The contractions were so strong and so familliar I thought for sure that birth was just around the corner. I had Alex fill the tub and I relaxed while waiting for my midwives to show up. Contractions were still 5-8 minutes apart, but they were far more intense then I have ever experiences at such an early point. 

My midwives went about setting things up. They were brewing tea and mixing herbs, making my bed and piling up supplies. My sister arrived to take photos and our room mate came up to observe the entire event in the backdrop. My oldest girls bopped in and out of the room as they pleased as I desired them to participate in the process. My mom showed up to sit with the little kids down stairs.

My midwives observed many potential things that could have been occuring. One of which was that the contractions were so strong, yet so far apart. They suggested we try some different techniques and positions to assist Willow in dilating my cervix more effectivley. My uterus was severley tilted to the right and leaning forward due to multiple pregnancies as well as a twin pregnancy. These two things combined could have been attributing to the strong pains, but little progression.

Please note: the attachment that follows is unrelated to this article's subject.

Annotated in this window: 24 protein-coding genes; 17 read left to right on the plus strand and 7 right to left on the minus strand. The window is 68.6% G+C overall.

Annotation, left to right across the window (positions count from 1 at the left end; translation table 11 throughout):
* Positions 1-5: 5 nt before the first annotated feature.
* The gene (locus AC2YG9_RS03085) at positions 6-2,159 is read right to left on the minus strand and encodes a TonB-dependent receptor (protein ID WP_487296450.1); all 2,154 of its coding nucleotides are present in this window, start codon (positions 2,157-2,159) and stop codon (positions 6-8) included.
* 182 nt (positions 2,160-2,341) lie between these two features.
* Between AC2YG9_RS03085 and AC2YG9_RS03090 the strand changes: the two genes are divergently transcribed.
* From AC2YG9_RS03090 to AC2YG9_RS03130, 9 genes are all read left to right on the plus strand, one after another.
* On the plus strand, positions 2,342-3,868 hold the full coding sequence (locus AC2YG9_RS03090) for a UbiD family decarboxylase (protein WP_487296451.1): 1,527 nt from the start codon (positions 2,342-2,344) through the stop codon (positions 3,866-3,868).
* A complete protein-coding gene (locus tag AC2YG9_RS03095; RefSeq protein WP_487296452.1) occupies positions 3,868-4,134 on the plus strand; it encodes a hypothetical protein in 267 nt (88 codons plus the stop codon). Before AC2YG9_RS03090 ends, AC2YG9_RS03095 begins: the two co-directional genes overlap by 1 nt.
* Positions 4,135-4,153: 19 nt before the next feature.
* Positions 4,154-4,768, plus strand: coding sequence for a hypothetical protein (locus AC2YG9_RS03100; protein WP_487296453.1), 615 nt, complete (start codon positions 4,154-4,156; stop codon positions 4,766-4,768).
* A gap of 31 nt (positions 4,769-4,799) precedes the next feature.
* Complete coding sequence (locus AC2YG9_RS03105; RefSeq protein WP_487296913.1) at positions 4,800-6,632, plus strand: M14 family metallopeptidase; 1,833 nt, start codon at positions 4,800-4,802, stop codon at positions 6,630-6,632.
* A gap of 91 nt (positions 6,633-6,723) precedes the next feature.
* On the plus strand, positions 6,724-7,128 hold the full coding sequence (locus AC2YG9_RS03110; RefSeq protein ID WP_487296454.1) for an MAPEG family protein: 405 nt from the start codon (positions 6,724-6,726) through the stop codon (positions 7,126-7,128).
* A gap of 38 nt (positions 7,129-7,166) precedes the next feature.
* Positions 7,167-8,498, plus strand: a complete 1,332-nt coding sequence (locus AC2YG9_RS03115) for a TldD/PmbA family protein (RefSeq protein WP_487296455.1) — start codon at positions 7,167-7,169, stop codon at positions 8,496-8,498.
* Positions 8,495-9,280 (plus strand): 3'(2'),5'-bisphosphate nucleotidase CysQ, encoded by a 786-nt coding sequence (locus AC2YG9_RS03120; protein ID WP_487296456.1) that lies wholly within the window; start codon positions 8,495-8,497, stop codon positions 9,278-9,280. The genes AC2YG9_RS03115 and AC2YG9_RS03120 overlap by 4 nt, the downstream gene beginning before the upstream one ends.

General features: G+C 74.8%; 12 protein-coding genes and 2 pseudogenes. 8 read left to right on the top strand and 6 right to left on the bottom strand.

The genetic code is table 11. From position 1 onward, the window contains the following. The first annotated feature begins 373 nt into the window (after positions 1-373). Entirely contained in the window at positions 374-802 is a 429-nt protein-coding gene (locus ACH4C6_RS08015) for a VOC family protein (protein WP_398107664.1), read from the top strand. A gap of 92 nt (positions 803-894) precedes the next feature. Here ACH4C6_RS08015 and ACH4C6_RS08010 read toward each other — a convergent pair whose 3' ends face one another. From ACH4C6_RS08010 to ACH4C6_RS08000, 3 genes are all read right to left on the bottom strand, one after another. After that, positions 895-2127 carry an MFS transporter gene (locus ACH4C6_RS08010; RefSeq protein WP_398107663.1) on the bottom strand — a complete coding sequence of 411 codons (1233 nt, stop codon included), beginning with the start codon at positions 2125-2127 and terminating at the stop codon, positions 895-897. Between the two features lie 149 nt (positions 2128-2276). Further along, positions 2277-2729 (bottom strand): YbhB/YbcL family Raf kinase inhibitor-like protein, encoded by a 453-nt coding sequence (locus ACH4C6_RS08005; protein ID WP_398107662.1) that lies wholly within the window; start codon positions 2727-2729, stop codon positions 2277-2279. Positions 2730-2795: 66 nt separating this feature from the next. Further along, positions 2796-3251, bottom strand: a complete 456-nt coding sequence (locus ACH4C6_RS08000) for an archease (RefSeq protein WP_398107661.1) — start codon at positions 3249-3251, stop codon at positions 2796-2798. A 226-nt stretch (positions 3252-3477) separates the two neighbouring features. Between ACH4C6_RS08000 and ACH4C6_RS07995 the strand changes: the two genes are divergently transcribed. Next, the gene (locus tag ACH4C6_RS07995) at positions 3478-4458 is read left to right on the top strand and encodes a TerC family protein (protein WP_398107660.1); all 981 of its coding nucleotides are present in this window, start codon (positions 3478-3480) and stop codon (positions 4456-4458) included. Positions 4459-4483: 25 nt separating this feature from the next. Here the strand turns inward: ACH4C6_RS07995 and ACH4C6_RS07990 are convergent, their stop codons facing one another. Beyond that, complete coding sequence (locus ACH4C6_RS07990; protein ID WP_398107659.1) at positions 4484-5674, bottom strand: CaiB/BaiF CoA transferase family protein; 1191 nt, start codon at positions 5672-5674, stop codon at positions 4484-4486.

Braving myself, I stepped out of the tub and into the fallen world of pain and gravity. We tried using a cloth to lift and tuck the baby towards my spine during each contraction. We tried placing my leg on a step tool and leaning into the contractions. We tried squatting into the contractions. And we tried laying on my back on the bed (which is my biggest fear during labor), which happened to be the most effective in getting me to progress to an 8. My midwife held my hand and brushed the hair out of my face while whispering in my ear that I could do this and I was doing a great job. Those words and that gesture gave me such strength and made me feel like I was not in this alone.